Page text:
Taiwanese aborigines are optimistic. They accept life as it is, and live in harmony with nature. Their languages are also the very origins of Austronesian languages. However, as the Dutch East India Company, set its foot on Taiwan in the early 16th century, a succession of ethnic conversion, integration and changes were introduced. The Taiwanese aborigines were ruled under external forces for 500 years; from the colonization of the Netherlands in 1922, the Qing Dynasty in 1683, and the Japanese, under whose rule they have been persecuted, oppressed, and controlled. When the KMT (Kuomintang, often translated as the Nationalist Party of China) retreated to Taiwan from China, the aborigines continued to try to survive and to coexist with other ethnic groups.
Before the KMT, the Taiwanese aborigines had never been exposed to Chinese Confucian culture. After the KMT gained its legitimacy, it ruled with an iron fist, and implemented various policies to expedite the subjugation of the aboriginal people and eradicate their traditional culture. In terms of education, propaganda was used to insinuate that the aboriginal culture was barbaric. The KMT had required that aboriginal people speak only in Chinese, forbidding them from speaking their mother tongue, and forced them to adopt Chinese names. Those policies had drastically changed the traditional structure of the aboriginal people, and affected their minds and their understanding of their own ethnicity. This led to feelings of inferiority and confusion, and the denial of their own culture and bloodline, thus resulting in their acceptance of the Han Chinese culture.
The aborigines were once the group of people that were closest to nature. However, as the wheel of time turned and the society changed, they were forced to abandon their traditional culture and beliefs, and eventually succumbed to the tides of history. There only exist a small number of people that still abide by the ancestral teachings and culture today. Faced with the dominant Han culture, young aboriginal people are still confronted with self-doubt and denial of the value of their traditional culture even now, to the point where they do not dare to acknowledge their own identity. The Han people, with their advantageous ruling position, had plundered the indigenous people of the land and properties that were supposedly theirs. Indigenous people were given different names in different colonial periods, all of them derogatory and discriminatory. It wasn’t until the early 1990s when the terms were rectified, and officially corrected to Aborigines – the people who originally live here.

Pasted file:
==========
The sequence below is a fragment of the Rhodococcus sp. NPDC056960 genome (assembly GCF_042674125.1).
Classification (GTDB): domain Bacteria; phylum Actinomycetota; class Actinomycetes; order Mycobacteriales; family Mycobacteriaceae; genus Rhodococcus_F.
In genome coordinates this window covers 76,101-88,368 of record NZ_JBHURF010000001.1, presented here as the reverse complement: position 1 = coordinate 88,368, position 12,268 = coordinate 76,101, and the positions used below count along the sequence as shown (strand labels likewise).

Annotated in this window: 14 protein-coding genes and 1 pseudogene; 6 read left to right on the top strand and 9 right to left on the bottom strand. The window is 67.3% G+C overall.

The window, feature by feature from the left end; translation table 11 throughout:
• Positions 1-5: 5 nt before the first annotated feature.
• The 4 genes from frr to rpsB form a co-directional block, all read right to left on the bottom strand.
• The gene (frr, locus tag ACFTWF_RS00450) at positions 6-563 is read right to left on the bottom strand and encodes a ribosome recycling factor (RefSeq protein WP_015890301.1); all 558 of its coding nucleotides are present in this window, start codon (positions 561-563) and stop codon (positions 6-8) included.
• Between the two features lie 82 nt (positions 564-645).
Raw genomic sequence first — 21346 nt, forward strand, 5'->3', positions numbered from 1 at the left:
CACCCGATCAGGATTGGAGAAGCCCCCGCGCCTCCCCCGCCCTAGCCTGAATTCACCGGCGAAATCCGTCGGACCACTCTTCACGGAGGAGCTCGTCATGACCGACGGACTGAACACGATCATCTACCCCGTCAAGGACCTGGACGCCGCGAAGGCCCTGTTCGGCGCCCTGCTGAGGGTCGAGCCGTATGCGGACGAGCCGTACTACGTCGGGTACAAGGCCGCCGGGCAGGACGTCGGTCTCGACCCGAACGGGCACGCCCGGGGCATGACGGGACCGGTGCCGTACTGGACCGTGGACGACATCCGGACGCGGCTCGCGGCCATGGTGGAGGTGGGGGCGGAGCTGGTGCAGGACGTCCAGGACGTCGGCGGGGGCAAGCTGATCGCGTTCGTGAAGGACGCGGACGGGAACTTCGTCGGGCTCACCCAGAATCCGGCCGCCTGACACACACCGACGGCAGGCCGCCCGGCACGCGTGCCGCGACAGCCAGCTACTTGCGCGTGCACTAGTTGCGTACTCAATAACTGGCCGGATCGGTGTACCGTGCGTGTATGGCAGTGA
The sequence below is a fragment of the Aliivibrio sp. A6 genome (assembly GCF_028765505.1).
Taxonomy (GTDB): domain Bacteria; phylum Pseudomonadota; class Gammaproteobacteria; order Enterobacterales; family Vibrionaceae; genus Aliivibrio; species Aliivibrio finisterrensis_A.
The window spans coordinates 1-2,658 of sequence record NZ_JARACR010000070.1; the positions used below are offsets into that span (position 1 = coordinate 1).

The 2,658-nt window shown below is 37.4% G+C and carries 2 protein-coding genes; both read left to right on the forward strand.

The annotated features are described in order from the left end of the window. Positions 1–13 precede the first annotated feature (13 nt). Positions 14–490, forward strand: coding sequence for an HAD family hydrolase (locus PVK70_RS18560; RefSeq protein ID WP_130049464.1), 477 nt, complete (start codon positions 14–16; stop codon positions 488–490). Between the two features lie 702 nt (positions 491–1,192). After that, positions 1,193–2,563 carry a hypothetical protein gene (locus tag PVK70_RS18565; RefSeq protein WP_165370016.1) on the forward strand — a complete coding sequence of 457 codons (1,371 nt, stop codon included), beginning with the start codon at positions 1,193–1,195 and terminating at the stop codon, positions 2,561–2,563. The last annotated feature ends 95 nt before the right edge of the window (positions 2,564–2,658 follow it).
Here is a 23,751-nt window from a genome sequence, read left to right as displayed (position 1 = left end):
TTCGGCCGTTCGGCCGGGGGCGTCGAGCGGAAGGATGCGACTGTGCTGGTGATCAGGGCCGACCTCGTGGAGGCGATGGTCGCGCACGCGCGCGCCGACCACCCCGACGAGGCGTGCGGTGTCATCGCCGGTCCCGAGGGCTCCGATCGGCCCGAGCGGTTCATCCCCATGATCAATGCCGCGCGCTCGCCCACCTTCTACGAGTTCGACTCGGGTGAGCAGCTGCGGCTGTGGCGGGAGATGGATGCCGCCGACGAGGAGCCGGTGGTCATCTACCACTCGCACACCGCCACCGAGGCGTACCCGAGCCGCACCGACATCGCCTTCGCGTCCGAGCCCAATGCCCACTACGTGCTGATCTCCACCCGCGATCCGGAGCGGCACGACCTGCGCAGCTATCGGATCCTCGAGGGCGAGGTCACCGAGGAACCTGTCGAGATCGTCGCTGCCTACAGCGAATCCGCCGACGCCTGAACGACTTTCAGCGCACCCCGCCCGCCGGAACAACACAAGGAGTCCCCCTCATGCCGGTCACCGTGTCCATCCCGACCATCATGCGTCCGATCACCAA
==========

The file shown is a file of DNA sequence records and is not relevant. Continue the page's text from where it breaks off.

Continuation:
Taiwan (Formosa) was an extremely beautiful island, and is said to be the origin of Austronesian languages. The ancestors of the aborigines were the guardians of Formosa; they lived on this land with modesty and discipline. They were humble, optimistic, simple, and courageous. However, the lack of opportunities for education had left them in a disadvantage when faced with one after another invasion. In the course of history, they were used, oppressed and slaughtered.
In this series of photography, I try to present the uniqueness and cultural characteristics intrinsic to the aborigines. Within the frame, what the works are focused on is the aboriginal people as a whole, rather than individuals or certain figures, as the issues given rise to by historical incidents are not unique to just one group of people or just certain individuals. When I photograph the subjects, I intentionally blurred their facial features and avoid presenting their face in its entirety in the picture. Through long
exposure and simulation, I seek to break the bond of time and present the lives of the aborigines’ ancestors on this island with the images captured in the present. From their initial carefree way of life where they lived in harmony with nature, to the oppression forced upon them by their invaders, the works portray the fundamental changes in their way of life and their mental state. Unfortunately, the issues presented in the works still exist today - from the most basic matters as habitation, unemployment and education, to high suicide rate, self-doubt and the denial of one’s own cultural values. The ideas that aborigines tend to be less educated and inferior to the Han people still persist today.